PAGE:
Although both rode Norton's, their styles were different. P-H used the 'doggie' riding position technique, stripped to his under garments with shaven head enclosed in a pair of streamlined goggles and McNutty the 'straddling' method, wearing a set of 6mm thick donkey hide, 6 piece leathers (another story) and on top a full length trench coat. His crash helmet was huge, adorned with ornamental crowns and plummells of many colours, so heavy that it had to be strapped in place by a series of leather straps to the front and rear mudguard stays, which were infinitely adjustable by small duplex thronging clips.

They looked magnificent....

Dear Dr. Cohen,

I was fascinated to read your archive material about those old blighters, Pistonock Henderson and McNutty; I was in the Varsity Motorcycle team of '26, that's me in the picture, between my two old chums. We had some super times, I particularly remember the day we stuffed the Oxford team on their own turf. We managed to persuade the complete St.Catherines Hockey team to join us in the back of our workshop where we showed them the principles of 'tappet adjusting' was jolly good fun, I must say!

I recall the early trials of the desmodromic single valve pot engine at Spagthorpe aerodrome when 'Slasher' McGrath had both legs amputated just below the knee by eight whirling Binks Rat Trap Carburettors. Investigations proved beyond doubt that 'Stumpy' (his nickname was subsequently changed after this tragic accident) was at fault for foolishly trying to adjust the oil flow to the thrunging sprocket secondary coupling which caused the momentary lapse of concentration. This near fatal mistake would lead to 'stumpy' spending the rest of his days strapped into a Ner-a- Car as a pathetic shadow of his former self. I remember that there was no immediate damage to the engine or its components and 'Stumpy' was able to control the twin foot brake Nock-Nutty Manxman model despite the tremendous handicap of watching his legs being minced up by McNutty's ridiculous Rat-trap device and safely back to the pits. He was a brave lad!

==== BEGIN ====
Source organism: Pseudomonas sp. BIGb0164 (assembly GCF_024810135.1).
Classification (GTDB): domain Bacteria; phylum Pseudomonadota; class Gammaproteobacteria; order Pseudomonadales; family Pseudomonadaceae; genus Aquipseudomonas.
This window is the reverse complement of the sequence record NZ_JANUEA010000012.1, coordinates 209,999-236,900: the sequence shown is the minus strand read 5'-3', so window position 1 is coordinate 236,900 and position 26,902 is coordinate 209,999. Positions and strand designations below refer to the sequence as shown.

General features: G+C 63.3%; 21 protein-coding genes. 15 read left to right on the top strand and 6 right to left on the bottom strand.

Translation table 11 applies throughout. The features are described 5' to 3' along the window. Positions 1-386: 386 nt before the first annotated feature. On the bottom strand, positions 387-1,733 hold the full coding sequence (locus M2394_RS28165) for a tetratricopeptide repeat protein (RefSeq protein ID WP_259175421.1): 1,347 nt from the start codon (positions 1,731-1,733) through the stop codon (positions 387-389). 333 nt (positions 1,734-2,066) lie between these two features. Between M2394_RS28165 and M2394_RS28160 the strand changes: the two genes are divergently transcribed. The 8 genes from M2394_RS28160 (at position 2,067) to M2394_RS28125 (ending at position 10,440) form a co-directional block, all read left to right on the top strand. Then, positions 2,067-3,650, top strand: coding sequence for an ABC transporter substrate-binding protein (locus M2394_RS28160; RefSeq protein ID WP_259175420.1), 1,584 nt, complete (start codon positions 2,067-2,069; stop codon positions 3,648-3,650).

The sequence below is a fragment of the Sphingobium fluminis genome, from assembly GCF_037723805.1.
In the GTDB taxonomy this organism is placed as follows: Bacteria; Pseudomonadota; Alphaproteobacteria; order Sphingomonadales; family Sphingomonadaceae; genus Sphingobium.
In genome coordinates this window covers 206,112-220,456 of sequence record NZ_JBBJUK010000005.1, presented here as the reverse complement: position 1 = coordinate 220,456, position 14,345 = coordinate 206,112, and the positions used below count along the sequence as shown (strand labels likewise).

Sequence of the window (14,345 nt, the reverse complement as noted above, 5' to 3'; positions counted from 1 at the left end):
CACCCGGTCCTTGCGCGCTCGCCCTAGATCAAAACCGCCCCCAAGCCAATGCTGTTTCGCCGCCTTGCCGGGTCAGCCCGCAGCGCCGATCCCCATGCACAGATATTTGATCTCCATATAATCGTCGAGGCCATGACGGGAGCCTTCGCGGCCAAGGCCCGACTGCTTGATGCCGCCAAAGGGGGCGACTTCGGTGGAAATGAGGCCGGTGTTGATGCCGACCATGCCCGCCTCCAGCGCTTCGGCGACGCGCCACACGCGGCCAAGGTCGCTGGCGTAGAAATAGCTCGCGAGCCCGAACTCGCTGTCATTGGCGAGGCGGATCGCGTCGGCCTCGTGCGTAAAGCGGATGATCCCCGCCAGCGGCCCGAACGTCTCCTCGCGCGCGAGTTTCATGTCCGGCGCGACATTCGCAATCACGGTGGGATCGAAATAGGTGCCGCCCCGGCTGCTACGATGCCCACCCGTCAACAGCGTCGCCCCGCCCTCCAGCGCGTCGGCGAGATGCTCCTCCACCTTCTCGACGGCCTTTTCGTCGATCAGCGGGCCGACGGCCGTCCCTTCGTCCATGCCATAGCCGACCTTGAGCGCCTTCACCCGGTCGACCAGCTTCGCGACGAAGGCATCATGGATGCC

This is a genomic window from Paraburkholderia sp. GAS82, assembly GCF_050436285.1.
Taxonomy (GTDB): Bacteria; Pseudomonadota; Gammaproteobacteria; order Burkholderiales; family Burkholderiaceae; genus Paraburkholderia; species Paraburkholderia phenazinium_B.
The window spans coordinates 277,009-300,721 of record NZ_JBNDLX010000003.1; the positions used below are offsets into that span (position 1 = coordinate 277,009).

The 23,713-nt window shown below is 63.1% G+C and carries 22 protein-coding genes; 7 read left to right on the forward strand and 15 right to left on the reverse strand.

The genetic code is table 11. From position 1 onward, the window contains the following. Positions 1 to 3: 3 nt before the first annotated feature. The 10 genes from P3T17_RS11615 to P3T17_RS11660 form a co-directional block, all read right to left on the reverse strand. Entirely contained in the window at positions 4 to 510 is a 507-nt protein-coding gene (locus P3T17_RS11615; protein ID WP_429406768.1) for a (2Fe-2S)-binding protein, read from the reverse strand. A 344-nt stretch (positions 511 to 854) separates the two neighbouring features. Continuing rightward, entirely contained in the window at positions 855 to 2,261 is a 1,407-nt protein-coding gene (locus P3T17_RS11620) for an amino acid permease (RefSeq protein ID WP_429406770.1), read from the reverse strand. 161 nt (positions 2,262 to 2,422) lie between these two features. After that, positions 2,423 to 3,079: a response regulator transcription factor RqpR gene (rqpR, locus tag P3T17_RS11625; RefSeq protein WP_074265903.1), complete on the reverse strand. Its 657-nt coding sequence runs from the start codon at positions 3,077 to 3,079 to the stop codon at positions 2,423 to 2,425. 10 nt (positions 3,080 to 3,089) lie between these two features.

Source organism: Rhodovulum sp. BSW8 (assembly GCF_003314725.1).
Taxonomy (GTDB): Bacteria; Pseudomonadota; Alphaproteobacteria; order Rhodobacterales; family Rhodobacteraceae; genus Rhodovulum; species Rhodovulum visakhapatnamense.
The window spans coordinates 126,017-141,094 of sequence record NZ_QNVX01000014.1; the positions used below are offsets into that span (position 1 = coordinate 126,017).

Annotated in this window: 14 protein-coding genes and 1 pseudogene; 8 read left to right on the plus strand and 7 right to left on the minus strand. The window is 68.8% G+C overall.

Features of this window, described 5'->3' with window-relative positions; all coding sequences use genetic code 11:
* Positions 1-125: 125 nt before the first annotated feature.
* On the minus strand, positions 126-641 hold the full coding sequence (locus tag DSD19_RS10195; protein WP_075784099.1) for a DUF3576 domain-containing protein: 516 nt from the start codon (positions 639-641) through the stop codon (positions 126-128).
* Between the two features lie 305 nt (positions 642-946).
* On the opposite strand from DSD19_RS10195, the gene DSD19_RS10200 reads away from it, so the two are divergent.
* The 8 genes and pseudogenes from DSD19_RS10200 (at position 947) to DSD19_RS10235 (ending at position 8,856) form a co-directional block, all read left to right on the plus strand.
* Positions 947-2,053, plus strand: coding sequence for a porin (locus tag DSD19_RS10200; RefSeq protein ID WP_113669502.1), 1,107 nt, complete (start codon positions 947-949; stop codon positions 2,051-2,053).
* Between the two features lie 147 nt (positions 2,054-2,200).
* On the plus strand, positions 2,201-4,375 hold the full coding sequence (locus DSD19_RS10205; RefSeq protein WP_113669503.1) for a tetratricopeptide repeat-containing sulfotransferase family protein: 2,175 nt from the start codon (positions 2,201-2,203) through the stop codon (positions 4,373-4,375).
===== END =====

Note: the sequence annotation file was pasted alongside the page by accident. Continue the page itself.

Yours most sincerely,

Fabian 'Foxy' Faggot-Thorpe

Dear Doc,

I thought you would be interested in a quite amazing discovery. My great Uncle Archie J. Butterworth was a just a young lad when he first met those two motorcycle lunatics, Pistonock- Henderson and McNutty. He used to tell me about the sessions spent in the workshops testing the latest configuration of the internal combustion engine. Apparently there were many total disasters with regular visits from the local fire brigade to put out blazing sheds after an engine would disintegrate on the test bed.

Uncle Archie obviously learnt a lot from those 'pioneers of the unusual' and he patented a swing valve motor in September 1949 in which the inlet valve swings completely away from the inlet port and thus allowing the inlet tract to be free from obstruction, (unlike the more conventional 'poppet' valve) and consequently improving the quantity of inlet charge. I have managed to get hold of his prototype engine and the original drawings and patents.

The first dyno test showed that the engine developed 50 BHP! Not bad eh! Archie then abandoned the single cylinder engine and built a horizontally opposed four cylinder which produced 220 BHP. The single cylinder motor is being put in a featherbed frame and with some development we hope to be able to blow off the short stroke Manxes and G50s!

Yours faithfully,

Aero Mileo de Raceo.

Recommended Reading (not included in the original archive)

Camilla's Motorcycling and decency

The Spagthorpe Motorcycle Company